Degenerative disc disease is a common cause of back pain, which can range from mild to debilitating. If a doctor at a spine center in Miami diagnoses you with degenerative disc disease, it means that your intervertebral discs have sustained damage. This is usually caused by age-related changes of the spine, such as the loss of water content of the discs, which can make them less flexible. Once the discs sustain damage, they cannot easily repair themselves. Fortunately, there are effective treatment options available. Your doctor may recommend medications or perhaps back surgery.
If the symptoms of degenerative disc disease become bothersome, you might try over-the-counter medications for mild pain or prescription medications for severe pain. Nonsteroidal anti-inflammatory drugs (NSAIDs) can be helpful in suppressing the inflammation and providing pain relief. They include naproxen and ibuprofen, and are available both over-the-counter and formulated for prescription-grade strength. If you suffer from debilitating pain, your orthopedic doctor might prescribe stronger pain relievers for you. Be sure to find out about the potential side effects before taking any new medications. Disclosing your current medications can help you prevent adverse interactions.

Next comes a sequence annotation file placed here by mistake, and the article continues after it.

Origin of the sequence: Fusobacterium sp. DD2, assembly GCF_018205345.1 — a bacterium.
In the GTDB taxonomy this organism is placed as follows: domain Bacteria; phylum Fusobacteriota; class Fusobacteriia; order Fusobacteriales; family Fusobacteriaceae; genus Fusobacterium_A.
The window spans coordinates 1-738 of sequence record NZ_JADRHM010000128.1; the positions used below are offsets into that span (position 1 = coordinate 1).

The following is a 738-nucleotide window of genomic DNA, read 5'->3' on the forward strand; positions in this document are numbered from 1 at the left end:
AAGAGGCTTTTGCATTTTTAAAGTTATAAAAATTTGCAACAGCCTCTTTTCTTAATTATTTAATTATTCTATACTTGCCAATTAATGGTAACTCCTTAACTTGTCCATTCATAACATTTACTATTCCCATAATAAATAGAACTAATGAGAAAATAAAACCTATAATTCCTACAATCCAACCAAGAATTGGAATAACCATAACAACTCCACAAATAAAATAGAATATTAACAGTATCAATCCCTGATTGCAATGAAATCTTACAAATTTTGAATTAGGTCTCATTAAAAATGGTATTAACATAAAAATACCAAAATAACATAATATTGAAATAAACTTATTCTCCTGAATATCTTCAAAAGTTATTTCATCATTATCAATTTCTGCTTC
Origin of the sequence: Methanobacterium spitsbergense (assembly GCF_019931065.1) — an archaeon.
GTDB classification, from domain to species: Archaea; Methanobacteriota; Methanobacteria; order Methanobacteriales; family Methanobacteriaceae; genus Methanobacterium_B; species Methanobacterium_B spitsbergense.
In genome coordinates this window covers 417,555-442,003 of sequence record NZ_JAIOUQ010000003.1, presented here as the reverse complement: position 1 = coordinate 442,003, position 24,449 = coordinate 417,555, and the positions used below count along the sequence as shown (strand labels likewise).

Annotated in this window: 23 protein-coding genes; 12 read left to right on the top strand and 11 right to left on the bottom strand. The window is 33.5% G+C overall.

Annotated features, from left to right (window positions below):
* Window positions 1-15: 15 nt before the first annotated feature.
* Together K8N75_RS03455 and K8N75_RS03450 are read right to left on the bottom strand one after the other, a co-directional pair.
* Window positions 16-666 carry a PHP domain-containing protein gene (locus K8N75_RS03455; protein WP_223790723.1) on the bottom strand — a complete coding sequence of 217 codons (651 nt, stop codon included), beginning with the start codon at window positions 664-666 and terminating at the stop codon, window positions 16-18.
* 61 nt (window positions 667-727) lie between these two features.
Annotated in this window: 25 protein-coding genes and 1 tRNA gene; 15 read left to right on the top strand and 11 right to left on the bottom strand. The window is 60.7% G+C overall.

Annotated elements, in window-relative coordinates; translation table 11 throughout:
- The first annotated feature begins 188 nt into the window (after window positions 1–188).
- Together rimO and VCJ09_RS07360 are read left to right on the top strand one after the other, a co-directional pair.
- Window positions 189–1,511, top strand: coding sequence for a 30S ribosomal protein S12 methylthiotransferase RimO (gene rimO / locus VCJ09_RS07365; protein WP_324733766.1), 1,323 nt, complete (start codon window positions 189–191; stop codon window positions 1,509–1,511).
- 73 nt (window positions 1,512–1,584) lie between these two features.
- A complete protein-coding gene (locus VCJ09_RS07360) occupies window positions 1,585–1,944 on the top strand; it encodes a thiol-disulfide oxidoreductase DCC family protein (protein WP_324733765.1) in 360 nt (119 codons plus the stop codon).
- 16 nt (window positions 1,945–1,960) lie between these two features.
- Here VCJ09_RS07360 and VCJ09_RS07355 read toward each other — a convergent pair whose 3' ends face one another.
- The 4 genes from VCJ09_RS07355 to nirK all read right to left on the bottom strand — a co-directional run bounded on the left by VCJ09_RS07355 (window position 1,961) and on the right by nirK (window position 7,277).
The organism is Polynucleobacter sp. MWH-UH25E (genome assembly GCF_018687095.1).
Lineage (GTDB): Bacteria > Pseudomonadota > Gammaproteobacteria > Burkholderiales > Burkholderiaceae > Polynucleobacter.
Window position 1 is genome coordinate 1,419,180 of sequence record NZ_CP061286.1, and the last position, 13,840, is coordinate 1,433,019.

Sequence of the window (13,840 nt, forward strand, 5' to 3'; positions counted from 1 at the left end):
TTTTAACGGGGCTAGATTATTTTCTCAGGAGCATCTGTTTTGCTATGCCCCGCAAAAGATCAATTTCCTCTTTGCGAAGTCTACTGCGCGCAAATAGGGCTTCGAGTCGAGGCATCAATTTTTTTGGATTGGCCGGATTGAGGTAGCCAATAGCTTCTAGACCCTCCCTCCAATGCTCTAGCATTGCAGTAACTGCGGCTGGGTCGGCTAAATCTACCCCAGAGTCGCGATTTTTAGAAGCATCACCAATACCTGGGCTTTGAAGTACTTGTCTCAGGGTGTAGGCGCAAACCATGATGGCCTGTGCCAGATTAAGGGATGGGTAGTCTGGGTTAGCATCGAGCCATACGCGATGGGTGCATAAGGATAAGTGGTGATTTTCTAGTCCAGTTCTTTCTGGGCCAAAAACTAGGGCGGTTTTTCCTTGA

Cold and Heat Therapy
Cold and heat therapy is an effective way to relieve symptoms without the use of drugs. Cold therapy reduces inflammation by constricting the blood vessels in the treated area, which inhibits blood circulation. Heat therapy works by easing the muscles. Because heat therapy expands the blood vessels and supports blood flow, it may be particularly helpful for patients with degenerative disc disease. This is because the blood carries critical nutrients and oxygen to the discs, which can help them heal.
Physical therapy can help you manage your symptoms both on a short-term and long-term basis. For instance, one component of your physical therapy treatment plan may involve strengthening your core muscles. On a long-term basis, this can alleviate your symptoms by giving your back more support.
Less commonly, some patients with degenerative disc disease may benefit from surgical intervention. If the affected disc has herniated, the surgeon can remove the herniated portion of the disc. Sometimes, the entire disc may be removed and replaced with an artificial disc.